So far this has been a challenging year for companies hoping to go public. But it has been even rougher on venture capitalists who were hoping to get a big payday from such an offering.
In the second quarter of this year not a single company backed by venture capitalists has gone public. It is the first time that has happened since 1978, according to a venture capital industry group. General weaknesses in the financial markets have kept many companies from taking the plunge. But venture capitalists say they have started to back technologies like alternative energy that take relatively long to gestate before they are ready for the public market.
Some other venture capitalists say the industry is struggling to find its direction and has never fully recovered from the dot-com bust.
That may come as little surprise to the well-heeled individuals and institutions that give their money to venture capitalists seeking big returns. Some of these investors have criticized venture capitalists for failing to provide substantial returns on a broad basis since 2000.
Public offerings serve a critical role for venture capitalists by giving them a way to sell, at huge profits, stakes in the start-up companies they invest in and build. So the offering drought is being taken very seriously by the venture capital industry. The National Venture Capital Association, an industry group, said it planned to discuss the issue on Tuesday in a media blitz on television news outlets.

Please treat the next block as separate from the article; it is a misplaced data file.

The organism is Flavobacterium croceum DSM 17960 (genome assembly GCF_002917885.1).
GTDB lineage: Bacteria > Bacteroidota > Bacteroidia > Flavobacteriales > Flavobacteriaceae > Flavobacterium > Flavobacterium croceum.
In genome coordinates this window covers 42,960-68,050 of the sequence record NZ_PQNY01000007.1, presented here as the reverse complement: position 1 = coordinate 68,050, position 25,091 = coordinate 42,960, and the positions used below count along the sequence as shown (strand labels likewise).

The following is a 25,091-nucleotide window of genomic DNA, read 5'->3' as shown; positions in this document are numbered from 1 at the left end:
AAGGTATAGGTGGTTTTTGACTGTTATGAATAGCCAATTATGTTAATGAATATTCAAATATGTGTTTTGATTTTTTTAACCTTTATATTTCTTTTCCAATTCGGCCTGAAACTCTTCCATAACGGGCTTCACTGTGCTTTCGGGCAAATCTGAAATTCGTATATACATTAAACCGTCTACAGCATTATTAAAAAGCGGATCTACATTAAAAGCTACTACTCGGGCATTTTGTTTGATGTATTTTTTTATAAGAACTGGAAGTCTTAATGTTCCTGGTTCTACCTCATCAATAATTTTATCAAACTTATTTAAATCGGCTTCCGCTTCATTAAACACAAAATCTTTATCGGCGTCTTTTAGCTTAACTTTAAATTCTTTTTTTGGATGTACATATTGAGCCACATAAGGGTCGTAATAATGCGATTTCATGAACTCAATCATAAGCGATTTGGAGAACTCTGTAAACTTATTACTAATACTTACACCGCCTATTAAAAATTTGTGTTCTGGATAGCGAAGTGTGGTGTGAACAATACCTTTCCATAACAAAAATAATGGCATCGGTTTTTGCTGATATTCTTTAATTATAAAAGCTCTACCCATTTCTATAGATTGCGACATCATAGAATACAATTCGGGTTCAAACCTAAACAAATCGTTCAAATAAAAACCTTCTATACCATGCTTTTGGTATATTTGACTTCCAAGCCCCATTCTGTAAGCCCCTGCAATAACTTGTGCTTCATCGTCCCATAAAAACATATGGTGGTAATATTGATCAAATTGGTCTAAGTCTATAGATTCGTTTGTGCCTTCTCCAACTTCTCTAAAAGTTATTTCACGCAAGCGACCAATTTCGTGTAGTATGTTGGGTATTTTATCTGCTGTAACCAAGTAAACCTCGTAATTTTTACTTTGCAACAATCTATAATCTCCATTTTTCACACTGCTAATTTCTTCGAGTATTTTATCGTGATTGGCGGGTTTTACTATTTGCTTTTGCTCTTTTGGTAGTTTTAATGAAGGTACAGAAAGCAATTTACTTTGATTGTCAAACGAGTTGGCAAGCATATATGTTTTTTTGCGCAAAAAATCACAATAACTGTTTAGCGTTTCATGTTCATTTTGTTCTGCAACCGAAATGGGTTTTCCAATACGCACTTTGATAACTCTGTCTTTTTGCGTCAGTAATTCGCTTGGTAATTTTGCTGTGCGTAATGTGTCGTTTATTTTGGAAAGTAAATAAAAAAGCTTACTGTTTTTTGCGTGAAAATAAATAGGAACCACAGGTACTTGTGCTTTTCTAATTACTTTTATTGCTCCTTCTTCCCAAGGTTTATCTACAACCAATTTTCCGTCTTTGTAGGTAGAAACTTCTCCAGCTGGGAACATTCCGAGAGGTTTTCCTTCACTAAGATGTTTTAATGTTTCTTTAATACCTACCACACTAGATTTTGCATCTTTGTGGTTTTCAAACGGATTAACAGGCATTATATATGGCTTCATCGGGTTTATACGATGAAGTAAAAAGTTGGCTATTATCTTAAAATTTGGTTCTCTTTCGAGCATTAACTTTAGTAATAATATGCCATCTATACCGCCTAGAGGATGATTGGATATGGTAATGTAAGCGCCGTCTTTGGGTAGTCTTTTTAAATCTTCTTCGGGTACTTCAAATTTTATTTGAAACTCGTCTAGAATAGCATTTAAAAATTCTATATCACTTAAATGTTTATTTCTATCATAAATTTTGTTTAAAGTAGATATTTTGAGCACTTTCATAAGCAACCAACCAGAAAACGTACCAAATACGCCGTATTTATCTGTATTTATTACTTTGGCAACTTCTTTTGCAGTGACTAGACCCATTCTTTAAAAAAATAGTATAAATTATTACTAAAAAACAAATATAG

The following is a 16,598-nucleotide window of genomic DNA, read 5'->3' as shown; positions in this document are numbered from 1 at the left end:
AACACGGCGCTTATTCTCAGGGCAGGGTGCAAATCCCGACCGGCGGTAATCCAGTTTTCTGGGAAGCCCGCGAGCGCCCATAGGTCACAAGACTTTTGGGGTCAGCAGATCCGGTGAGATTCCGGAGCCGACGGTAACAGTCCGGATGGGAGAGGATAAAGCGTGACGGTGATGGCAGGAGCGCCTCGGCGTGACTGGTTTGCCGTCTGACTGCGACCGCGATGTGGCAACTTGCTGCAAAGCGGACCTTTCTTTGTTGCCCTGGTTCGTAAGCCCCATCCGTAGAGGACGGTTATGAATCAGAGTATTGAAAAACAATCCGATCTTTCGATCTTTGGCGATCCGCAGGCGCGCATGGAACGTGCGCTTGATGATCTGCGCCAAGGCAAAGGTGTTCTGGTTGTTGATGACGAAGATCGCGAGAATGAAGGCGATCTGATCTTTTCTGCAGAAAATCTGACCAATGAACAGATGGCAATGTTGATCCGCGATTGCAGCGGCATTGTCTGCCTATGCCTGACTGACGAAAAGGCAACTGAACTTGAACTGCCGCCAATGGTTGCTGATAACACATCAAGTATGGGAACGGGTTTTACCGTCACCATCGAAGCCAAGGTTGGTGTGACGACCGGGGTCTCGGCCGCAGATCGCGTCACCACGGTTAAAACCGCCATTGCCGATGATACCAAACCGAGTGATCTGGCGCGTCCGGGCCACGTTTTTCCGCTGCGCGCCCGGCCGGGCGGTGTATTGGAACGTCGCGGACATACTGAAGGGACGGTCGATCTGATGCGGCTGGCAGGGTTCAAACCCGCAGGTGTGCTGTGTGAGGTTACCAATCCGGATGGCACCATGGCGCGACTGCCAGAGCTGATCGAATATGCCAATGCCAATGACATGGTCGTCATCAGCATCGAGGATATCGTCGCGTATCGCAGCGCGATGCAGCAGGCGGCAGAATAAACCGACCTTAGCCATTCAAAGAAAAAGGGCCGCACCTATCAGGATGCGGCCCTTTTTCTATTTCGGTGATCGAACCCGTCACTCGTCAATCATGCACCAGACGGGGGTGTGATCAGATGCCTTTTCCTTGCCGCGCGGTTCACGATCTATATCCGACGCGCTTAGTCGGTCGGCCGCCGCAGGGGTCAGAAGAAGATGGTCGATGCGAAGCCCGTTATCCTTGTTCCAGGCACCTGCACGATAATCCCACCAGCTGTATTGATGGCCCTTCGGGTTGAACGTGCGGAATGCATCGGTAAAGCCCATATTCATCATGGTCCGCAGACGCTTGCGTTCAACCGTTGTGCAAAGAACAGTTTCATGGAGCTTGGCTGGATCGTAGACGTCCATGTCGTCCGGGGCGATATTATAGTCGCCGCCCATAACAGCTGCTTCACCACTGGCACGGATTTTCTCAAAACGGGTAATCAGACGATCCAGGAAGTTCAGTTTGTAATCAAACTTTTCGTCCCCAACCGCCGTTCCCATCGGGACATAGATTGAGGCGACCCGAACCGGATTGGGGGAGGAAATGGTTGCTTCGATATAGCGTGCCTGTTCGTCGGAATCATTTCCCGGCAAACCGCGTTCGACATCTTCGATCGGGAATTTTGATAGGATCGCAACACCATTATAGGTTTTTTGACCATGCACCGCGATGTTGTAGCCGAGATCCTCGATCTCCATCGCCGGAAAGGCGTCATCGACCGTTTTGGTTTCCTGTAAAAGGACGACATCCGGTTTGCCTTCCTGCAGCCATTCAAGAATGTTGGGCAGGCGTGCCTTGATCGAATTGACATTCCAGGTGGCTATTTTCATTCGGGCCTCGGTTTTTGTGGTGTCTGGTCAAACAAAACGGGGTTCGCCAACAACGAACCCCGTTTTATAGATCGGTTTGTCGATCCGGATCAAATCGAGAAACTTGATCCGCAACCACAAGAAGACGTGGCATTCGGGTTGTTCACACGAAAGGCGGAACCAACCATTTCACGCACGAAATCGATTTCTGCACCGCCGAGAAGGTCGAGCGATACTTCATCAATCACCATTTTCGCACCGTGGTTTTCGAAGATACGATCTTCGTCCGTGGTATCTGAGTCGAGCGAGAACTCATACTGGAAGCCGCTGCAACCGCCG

“It’s a big story,” said Emily Mendell, a spokeswoman for the group. She declined to discuss the problem further, saying that the industry would release its official analysis on Tuesday, after the end of the quarter.
Nancy Pfund, a veteran venture capitalist with DBL Investors in San Francisco, said the absence of venture-backed offerings in the quarter was surprising, but the reasons behind it were not hard to understand.